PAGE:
Our recently release ranking of top ERP systems for 2019 triggered some interesting discussion and comparisons of leading enterprise software. Microsoft Dynamics 365 and NetSuite were both in our top 5 (#1 and #3, respectively), which leads to an interesting comparison of these two systems.
With all the systems available in the market, there are an infinite number of comparisons of products we could make. But these two products are worth comparing since so many clients we work with tend to narrow the field to these two systems. They tend to appeal to many of the same mid-size organizations that are looking for flexible Software as a Service (SaaS) and cloud solutions.
The two products are both relatively flexible compared to larger ERP systems. Larger organizations looking for more scale and breadth of ERP functionality typically lean toward an SAP S/4HANA vs. Oracle Cloud comparison. Mid-size companies, on the other hand, are more likely to lean toward Microsoft Dynamics 365 or NetSuite because of their relative flexibility.
Both Microsoft Dynamics 365 and NetSuite are relatively flexible systems. NetSuite is a SaaS system, which means that all companies using the software are getting the same general look and feel (similar to how Gmail looks the same for everyone using it). Basic configurations and personalization are possible, but not to the extent of a non-SaaS cloud system.
Microsoft Dynamics 365, on the other hand, is a cloud system that can be more fully tailored for individual company needs. Its software is single-tenant, meaning that an implementing company has more control over its own instance of the software – even though that instance is hosted in the cloud. However, this flexibility can also be a liability by adding complexity and potentially undermining a successful Microsoft Dynamics 365 implementation.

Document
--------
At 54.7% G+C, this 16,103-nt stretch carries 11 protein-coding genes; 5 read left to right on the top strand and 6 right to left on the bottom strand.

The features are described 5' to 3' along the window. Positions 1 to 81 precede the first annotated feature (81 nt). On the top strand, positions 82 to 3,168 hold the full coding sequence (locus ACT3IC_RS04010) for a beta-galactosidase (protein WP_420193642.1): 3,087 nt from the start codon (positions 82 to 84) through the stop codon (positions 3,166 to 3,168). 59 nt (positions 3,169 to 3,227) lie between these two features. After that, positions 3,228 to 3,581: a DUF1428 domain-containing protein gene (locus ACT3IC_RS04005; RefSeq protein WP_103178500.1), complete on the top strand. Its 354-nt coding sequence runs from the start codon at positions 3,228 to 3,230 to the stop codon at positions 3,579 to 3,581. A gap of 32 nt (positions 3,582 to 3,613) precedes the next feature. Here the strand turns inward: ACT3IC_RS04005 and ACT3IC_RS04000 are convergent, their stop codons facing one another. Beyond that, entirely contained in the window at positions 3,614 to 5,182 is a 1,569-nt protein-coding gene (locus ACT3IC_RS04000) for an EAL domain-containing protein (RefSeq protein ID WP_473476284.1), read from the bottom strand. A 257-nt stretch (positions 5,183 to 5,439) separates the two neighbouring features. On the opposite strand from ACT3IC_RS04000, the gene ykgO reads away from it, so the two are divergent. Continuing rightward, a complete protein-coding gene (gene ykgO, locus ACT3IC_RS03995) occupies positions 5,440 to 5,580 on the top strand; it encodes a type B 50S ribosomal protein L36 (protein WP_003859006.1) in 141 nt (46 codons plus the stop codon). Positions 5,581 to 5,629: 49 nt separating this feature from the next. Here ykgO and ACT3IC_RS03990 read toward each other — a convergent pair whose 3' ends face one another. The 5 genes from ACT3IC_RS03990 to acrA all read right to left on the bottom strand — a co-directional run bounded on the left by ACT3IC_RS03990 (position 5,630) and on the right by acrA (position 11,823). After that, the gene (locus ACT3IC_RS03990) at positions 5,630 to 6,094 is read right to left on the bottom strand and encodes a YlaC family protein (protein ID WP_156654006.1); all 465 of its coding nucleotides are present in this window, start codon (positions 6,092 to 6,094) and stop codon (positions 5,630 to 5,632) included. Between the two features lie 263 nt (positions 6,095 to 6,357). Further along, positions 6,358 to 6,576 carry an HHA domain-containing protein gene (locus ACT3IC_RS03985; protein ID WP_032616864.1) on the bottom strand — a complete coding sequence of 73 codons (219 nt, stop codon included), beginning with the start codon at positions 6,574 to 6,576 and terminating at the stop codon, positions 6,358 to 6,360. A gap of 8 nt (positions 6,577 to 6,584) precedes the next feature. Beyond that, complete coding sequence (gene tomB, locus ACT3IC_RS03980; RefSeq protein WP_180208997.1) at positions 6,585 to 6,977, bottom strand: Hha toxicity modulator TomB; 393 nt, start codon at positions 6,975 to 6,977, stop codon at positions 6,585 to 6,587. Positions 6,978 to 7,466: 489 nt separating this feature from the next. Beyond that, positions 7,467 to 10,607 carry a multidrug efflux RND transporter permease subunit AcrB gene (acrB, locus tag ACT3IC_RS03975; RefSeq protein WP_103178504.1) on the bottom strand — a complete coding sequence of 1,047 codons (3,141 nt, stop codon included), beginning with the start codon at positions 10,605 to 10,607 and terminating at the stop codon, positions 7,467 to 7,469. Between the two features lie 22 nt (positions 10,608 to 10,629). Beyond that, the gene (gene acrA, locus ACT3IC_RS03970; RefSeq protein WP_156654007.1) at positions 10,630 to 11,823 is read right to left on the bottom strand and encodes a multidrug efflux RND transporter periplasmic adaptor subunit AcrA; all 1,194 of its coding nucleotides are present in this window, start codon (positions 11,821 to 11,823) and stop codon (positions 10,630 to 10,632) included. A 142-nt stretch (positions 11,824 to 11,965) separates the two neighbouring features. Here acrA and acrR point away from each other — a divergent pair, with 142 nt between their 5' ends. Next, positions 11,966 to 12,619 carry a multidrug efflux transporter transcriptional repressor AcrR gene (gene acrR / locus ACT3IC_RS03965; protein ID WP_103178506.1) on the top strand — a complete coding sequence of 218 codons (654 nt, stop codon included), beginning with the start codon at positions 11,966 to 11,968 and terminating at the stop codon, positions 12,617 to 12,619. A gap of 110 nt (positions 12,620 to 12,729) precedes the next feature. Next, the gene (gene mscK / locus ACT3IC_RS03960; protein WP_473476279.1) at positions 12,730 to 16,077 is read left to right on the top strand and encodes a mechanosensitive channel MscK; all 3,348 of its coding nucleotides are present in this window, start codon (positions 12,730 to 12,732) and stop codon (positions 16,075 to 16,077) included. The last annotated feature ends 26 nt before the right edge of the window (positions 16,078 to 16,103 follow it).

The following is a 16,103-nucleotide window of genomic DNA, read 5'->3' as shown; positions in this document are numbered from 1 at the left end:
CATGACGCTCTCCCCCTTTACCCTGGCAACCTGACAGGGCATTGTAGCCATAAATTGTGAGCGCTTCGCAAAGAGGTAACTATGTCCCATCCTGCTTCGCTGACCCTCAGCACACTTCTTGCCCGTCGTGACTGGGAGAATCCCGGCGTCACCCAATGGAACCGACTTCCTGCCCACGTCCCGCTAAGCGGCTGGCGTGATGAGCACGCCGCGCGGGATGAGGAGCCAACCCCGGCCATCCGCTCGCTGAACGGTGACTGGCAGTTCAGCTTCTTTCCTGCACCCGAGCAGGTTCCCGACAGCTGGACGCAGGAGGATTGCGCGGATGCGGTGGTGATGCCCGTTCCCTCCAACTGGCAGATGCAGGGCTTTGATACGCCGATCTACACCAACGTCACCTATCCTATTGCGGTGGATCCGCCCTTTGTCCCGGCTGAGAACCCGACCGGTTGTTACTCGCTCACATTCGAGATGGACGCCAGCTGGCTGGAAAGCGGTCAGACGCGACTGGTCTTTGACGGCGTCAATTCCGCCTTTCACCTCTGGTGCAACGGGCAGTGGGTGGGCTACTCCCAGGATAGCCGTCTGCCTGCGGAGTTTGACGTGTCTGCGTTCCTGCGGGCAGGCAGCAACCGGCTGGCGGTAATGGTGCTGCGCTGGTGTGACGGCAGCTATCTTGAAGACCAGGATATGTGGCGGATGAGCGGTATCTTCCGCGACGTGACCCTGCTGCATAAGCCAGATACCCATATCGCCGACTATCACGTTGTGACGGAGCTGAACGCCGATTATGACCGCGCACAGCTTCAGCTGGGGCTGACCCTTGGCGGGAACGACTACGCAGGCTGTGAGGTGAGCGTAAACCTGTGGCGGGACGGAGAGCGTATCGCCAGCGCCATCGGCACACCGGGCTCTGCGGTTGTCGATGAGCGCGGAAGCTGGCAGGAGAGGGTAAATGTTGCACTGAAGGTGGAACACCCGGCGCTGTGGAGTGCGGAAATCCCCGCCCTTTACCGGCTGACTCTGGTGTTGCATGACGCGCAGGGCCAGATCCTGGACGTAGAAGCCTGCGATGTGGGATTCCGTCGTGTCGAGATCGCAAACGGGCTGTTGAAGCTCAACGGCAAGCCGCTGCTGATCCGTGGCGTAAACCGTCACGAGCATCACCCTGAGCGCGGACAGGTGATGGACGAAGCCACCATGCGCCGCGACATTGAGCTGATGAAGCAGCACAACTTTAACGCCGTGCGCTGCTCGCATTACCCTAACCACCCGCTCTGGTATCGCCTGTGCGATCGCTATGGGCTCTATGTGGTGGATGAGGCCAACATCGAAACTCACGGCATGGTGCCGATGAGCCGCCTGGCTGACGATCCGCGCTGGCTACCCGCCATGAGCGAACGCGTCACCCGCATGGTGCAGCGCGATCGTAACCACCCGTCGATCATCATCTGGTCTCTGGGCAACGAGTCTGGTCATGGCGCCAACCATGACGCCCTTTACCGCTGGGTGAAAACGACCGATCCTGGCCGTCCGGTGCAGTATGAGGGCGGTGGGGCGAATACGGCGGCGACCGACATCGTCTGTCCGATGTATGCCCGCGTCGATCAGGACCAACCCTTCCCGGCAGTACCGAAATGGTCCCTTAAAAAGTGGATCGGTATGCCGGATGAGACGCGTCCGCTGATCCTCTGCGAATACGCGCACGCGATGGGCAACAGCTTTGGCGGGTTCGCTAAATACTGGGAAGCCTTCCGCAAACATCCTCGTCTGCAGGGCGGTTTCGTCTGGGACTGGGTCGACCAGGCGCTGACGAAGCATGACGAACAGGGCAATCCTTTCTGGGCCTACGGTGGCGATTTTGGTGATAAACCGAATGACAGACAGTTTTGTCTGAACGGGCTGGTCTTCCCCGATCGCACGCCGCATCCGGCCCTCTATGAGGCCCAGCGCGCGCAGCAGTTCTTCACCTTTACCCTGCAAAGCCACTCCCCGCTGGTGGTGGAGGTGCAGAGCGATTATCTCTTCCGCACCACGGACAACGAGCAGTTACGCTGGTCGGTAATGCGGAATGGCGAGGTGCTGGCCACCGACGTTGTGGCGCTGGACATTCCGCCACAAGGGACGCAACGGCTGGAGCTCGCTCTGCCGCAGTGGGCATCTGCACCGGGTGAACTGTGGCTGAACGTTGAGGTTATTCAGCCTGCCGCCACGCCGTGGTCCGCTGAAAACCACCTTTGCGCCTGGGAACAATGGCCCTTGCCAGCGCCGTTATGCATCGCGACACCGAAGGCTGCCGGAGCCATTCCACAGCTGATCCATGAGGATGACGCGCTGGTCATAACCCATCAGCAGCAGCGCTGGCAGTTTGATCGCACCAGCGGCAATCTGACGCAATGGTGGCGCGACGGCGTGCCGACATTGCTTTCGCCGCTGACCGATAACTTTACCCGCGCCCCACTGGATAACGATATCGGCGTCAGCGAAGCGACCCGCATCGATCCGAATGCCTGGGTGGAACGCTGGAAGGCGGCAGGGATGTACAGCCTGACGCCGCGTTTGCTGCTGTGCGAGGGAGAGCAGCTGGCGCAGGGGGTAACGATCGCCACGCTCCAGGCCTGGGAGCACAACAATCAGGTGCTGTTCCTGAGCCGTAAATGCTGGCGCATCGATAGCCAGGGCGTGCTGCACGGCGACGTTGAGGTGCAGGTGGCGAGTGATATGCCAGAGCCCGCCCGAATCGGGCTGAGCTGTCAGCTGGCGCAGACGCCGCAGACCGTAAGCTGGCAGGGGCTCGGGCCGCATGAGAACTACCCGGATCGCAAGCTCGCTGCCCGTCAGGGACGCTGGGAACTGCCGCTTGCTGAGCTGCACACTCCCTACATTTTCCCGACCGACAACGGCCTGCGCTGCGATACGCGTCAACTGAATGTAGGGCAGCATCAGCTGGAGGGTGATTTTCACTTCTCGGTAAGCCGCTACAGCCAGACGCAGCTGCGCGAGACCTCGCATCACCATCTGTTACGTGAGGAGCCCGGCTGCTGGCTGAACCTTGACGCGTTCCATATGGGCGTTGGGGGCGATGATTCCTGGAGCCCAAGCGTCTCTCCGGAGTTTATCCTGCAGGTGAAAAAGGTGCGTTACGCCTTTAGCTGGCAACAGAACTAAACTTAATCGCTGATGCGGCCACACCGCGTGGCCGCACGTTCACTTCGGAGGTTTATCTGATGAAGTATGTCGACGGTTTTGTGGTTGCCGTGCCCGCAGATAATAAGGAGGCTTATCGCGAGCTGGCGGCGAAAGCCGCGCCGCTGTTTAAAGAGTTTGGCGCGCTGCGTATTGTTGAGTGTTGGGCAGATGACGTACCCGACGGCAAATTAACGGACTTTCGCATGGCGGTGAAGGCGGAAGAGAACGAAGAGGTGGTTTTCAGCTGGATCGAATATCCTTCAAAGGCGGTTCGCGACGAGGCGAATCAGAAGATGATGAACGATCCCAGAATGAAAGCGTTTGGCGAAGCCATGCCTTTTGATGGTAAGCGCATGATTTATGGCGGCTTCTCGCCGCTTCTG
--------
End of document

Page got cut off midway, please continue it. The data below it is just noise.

Both products can handle transactional volumes to scale up to even the largest of organizations. But the products have different measures of scalability in other ways – depending on which components of scale are important to your organization.
On one hand, NetSuite provides scalability through more standardization since it isn’t as likely to be over-personalized for different parts of a company. On the other, Microsoft Dynamics 365 has a greater breadth of functionality to address more diverse business processes, which may appeal to larger or more complex organizations. Which product is more scalable depends on which aspects of scale are most important to you.
Many ERP vendors are scrambling to migrate their legacy on-premise products into the cloud. Microsoft used to offer Great Plains, Navision, and Axapta, but they are now trying to converge into a single Dynamics 365 cloud platform. This is a lot of legacy functionality to sort through and rebuild for cloud delivery.
NetSuite, on the other hand, has always been a SaaS and cloud solution – long before cloud was such a big buzzword. So, the best of its functionality is already designed for and built in the cloud. As a result, it has a leg up on Microsoft on the maturity of its cloud offering.
These two products differ in their respective networks of system integrators and resellers. Microsoft Dynamics 365 is offered through a very large – and highly fragmented – network of resellers and system integrators. There is also a very high degree of variability in the quality and success rate of partners. This is why it is so important to choose the right Microsoft Dynamics 365 systems integrator.
NetSuite’s ecosystem is less crowded and inconsistent, but it has its own issues. We have found that in most instances, NetSuite sells software directly and provides its own implementation consulting. Its implementation consulting and support tends to be provided remotely out of a call center, which is not typically a recipe for implementation success. With this limitation in mind, it is important to ensure that you have the right implementation consultants supporting your NetSuite transformation.
Microsoft Dynamics 365 and NetSuite clearly have their share of strengths and weaknesses. We have recommended and helped clients implement both systems as part of their digital transformations, so we are familiar with the pros and cons. Your goals and priorities should ultimately determine which is the best for your organization.